Choosing Bowfishing Points

Brow Tines and Backstrap

Choosing Bowfishing Points

Posted 2013-05-30T13:46:00Z  by  Patrick Meitin

Choosing Bowfishing Points

Bowfishing points are fairly simple. They include barbs to keep speared fish from sliding off the arrow during retrieval. When I started bowfishing in the 1970s, we simply drilled holes through field points, inserted finishing nails and soldered them into place. Today's wide variety of options sometimes cause confusion with beginners or those who've been away from the sport awhile. What point is best for you? Why does one point cost only a couple bucks and another $20?

Which bowfishing point you choose depends largely on how serious you are about bowfishing, how many fish you shoot on a typical outing, water conditions (more accurately, bottom conditions) and what fish are targeted most.

Most bowfishermen can get by with basic, budget-priced points. They work just fine on the average shallow-water carp over mud or pea gravel bottoms. Basic points like October Mountain Products' Typhoon and Cajun Archery's Lil' Stinger 2 and 4 (and most basic points included with beginning bowfishing kits) normally require unscrewing the entire tip/barb assembly from the arrow to remove a fish, which isn't a big deal when low-volume shooting.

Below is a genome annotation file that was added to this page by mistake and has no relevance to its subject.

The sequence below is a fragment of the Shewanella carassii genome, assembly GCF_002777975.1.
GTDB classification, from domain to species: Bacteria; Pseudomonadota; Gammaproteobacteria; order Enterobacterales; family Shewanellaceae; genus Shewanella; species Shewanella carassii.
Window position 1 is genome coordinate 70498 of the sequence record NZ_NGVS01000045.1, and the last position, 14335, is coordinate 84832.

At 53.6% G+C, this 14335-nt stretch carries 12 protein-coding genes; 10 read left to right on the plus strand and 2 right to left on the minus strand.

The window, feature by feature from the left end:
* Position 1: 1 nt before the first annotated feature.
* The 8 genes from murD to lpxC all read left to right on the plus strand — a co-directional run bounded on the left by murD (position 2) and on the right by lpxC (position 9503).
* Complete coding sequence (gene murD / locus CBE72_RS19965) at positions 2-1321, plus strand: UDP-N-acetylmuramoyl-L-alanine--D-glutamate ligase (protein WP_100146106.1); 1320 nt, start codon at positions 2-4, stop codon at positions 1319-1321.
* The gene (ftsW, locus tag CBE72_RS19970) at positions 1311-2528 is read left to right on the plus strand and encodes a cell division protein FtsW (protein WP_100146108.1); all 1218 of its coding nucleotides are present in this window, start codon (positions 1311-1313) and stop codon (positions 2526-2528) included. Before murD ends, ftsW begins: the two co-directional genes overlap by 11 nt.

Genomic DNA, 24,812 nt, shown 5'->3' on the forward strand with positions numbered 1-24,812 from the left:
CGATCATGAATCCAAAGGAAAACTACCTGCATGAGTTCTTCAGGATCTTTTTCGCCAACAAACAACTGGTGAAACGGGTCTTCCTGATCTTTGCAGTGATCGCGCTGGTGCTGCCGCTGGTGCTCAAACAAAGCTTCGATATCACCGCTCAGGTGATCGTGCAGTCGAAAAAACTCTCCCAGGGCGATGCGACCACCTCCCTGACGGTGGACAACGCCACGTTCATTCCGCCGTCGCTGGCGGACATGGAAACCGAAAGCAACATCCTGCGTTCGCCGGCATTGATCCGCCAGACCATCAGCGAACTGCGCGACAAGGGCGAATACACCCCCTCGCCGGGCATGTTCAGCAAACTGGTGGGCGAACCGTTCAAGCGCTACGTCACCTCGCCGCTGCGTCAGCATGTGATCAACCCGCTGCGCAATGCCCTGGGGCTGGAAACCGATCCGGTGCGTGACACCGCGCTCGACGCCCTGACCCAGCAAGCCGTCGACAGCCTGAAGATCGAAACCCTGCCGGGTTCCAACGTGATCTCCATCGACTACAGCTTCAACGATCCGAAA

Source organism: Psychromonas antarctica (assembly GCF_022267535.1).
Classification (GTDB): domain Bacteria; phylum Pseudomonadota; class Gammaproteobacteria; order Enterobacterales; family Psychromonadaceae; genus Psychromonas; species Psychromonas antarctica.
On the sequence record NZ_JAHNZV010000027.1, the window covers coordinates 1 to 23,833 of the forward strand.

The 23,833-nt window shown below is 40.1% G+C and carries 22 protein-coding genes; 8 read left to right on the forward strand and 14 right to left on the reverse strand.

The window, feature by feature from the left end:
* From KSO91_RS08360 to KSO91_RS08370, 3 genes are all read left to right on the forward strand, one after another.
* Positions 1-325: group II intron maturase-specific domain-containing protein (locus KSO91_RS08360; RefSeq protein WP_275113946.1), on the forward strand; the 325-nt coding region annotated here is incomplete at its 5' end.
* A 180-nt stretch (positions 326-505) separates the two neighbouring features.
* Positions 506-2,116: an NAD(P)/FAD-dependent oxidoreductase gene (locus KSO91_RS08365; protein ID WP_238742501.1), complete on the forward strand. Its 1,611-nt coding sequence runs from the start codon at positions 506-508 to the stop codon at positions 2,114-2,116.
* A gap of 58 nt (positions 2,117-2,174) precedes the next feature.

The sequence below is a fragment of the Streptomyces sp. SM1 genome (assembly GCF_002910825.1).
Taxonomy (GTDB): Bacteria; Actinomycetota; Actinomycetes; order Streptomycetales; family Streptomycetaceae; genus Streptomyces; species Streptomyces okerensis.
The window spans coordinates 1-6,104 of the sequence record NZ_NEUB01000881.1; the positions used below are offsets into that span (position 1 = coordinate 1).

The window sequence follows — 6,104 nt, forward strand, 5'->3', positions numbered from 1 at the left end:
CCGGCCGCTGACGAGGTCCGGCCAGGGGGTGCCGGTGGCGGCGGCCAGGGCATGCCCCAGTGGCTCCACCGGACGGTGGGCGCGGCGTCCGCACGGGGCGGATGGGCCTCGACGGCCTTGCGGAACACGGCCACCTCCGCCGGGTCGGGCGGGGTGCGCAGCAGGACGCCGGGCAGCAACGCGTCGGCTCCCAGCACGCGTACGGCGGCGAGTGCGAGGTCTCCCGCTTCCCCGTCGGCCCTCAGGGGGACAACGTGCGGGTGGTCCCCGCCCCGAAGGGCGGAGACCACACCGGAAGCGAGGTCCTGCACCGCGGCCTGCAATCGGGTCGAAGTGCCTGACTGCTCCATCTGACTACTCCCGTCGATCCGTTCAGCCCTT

On the other hand, if you shoot large numbers of fish or in punishing waters with lots of hard stumps and especially rock, you need a more rugged, sophisticated point. When the action is hot, getting rid of fish faster means points with instantly-reversible barbs. This normally involves giving the tip or barbs a counter-clockwise turn so that the barbs fold forward and the fish can be shucked off the arrow shaft. The barbs are then re-enaged and the tip retightened before shooting again. There are no parts to lose and ridding yourself of fish takes only seconds. Good examples include the venerable Cajun Sting-A-Ree, AMS Shure Shot and Bohning Aqua Assault Premium. Most quick-release bowfishing points have extra heavy-duty construction to stand up to prolonged abuse, and affordable, replaceable tips.

Extra-large, hard-fighting but otherwise "soft" fish (like bighead carp or paddlefish) are notorious for pulling free, particularly on marginal "edge" hits. If you're shooting stuff like that, consider a quick-release bowfishing point with some extra grabbing surface, like Muzzy's Big Fish Adaptor (an extra set of barbs) and InnerLoc's Grapple 3.